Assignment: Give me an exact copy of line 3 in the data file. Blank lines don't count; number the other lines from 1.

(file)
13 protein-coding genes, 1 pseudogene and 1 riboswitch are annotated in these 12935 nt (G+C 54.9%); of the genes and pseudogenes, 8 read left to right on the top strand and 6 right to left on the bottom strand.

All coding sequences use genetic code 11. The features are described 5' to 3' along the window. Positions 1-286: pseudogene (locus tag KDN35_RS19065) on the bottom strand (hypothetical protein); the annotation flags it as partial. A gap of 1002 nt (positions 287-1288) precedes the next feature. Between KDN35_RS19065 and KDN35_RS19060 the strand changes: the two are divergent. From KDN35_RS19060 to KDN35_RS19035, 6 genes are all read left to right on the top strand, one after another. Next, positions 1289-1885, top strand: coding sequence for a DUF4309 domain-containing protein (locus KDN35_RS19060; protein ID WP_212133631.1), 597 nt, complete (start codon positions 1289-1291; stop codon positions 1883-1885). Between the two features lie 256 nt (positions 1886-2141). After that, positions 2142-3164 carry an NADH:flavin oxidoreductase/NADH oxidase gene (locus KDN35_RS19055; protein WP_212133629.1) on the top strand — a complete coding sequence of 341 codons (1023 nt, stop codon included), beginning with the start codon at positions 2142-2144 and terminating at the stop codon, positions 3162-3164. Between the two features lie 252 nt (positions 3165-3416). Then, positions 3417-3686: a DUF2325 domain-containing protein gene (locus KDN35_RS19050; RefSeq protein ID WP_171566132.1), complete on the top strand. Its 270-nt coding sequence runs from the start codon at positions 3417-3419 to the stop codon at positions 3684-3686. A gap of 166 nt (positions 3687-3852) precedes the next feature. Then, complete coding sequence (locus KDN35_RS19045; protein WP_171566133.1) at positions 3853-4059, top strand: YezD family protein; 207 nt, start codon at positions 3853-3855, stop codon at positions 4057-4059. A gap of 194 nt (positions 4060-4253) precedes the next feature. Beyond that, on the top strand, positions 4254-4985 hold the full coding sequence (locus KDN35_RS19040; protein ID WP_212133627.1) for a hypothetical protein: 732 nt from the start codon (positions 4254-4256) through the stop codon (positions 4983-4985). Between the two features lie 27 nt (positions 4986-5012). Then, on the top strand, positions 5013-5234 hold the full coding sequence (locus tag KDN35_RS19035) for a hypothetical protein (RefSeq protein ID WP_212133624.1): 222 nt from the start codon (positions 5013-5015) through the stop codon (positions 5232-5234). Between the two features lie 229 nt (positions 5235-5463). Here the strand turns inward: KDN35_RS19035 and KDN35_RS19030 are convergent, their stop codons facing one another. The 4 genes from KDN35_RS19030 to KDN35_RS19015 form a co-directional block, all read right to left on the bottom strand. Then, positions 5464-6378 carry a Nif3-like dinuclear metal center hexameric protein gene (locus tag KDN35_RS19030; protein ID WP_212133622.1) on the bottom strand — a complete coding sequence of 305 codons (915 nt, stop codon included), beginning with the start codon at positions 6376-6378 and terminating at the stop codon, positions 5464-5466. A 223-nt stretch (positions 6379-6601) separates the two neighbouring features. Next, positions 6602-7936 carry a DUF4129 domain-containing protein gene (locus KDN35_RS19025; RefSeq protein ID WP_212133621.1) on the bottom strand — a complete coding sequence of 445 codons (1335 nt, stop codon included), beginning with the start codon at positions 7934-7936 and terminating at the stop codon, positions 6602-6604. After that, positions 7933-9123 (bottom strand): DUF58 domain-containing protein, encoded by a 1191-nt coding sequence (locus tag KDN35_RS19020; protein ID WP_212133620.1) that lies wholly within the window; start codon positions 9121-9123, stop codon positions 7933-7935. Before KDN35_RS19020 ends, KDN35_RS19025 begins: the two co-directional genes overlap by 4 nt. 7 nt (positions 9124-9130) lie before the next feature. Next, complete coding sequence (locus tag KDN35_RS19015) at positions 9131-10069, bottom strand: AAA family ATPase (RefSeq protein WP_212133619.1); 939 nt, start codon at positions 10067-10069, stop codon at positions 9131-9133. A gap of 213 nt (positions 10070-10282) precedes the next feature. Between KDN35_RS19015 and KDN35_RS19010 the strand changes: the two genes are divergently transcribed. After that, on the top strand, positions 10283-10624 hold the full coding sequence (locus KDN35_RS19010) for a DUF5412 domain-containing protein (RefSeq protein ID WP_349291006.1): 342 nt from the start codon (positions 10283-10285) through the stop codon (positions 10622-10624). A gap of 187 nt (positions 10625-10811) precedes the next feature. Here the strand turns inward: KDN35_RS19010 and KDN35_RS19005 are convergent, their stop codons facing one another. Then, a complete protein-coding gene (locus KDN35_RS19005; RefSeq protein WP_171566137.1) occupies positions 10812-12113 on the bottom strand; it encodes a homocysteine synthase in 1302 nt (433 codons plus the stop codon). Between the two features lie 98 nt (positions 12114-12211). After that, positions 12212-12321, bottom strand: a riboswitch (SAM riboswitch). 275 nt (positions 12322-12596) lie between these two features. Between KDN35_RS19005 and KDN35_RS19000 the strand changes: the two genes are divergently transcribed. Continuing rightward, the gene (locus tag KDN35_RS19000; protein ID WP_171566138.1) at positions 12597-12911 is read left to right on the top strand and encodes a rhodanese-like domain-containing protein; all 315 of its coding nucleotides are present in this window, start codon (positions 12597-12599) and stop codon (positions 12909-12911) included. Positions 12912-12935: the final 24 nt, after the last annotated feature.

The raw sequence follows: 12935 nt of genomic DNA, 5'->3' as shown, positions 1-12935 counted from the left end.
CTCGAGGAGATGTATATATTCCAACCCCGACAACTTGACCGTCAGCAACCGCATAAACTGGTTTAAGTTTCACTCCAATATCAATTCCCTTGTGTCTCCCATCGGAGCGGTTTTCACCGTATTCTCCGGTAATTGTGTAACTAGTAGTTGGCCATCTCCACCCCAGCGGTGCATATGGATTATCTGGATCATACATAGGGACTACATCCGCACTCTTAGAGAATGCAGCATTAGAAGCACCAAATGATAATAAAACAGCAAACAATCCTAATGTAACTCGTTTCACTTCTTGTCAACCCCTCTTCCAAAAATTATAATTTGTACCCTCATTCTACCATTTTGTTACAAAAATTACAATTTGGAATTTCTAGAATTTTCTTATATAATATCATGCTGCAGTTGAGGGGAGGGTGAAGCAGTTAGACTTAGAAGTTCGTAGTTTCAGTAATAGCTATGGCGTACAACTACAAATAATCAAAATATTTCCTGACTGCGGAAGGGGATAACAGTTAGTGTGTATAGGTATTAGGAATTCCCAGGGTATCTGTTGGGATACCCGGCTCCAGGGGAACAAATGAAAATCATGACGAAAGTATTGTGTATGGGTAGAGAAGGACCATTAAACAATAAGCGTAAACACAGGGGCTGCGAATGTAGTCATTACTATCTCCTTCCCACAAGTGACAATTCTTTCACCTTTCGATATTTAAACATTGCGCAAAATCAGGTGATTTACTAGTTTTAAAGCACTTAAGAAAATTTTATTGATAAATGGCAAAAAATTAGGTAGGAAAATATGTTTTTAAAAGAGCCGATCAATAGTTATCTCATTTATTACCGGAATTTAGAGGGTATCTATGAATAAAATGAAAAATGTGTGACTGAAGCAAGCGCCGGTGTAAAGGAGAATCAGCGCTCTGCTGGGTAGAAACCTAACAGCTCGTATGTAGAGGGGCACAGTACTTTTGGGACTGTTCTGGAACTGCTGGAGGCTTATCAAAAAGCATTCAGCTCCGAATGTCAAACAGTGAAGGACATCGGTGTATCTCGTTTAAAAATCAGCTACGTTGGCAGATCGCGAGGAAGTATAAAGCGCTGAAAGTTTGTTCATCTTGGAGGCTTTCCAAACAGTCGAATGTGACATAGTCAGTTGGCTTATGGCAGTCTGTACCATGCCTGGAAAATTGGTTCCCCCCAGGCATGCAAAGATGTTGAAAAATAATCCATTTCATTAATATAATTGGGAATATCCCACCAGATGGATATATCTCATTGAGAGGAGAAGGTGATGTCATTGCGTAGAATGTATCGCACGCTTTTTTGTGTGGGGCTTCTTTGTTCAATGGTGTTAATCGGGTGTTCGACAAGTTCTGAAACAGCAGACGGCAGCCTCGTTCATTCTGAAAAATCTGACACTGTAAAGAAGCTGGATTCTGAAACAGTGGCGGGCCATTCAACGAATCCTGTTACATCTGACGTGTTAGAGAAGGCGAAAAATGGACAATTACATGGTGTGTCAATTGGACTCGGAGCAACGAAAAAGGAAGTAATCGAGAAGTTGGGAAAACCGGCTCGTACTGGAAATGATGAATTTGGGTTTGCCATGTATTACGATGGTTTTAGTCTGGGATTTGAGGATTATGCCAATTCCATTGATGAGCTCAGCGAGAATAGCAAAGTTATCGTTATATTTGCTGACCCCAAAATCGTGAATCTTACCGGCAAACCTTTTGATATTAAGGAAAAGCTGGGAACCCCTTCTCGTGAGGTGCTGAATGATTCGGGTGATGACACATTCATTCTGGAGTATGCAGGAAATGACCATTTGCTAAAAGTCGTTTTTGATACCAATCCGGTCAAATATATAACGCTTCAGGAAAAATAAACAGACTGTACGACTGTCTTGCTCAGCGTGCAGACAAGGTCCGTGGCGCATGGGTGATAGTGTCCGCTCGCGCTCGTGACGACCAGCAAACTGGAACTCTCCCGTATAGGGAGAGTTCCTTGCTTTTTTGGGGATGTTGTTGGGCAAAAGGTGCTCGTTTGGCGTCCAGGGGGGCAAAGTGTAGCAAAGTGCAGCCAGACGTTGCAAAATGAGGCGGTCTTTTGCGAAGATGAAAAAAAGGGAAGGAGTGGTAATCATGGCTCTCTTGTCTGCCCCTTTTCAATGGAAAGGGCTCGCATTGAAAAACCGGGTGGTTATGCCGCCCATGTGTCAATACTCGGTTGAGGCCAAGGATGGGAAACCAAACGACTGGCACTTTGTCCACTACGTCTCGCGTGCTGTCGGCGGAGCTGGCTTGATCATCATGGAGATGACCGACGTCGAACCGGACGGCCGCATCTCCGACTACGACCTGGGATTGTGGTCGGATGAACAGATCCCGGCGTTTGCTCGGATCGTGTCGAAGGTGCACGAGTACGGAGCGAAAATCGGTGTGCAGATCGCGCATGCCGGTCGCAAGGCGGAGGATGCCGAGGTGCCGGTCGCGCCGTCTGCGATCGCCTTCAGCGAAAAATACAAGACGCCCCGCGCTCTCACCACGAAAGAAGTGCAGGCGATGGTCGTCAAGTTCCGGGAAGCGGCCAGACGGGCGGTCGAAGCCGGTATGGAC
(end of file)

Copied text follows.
The raw sequence follows: 12935 nt of genomic DNA, 5'->3' as shown, positions 1-12935 counted from the left end.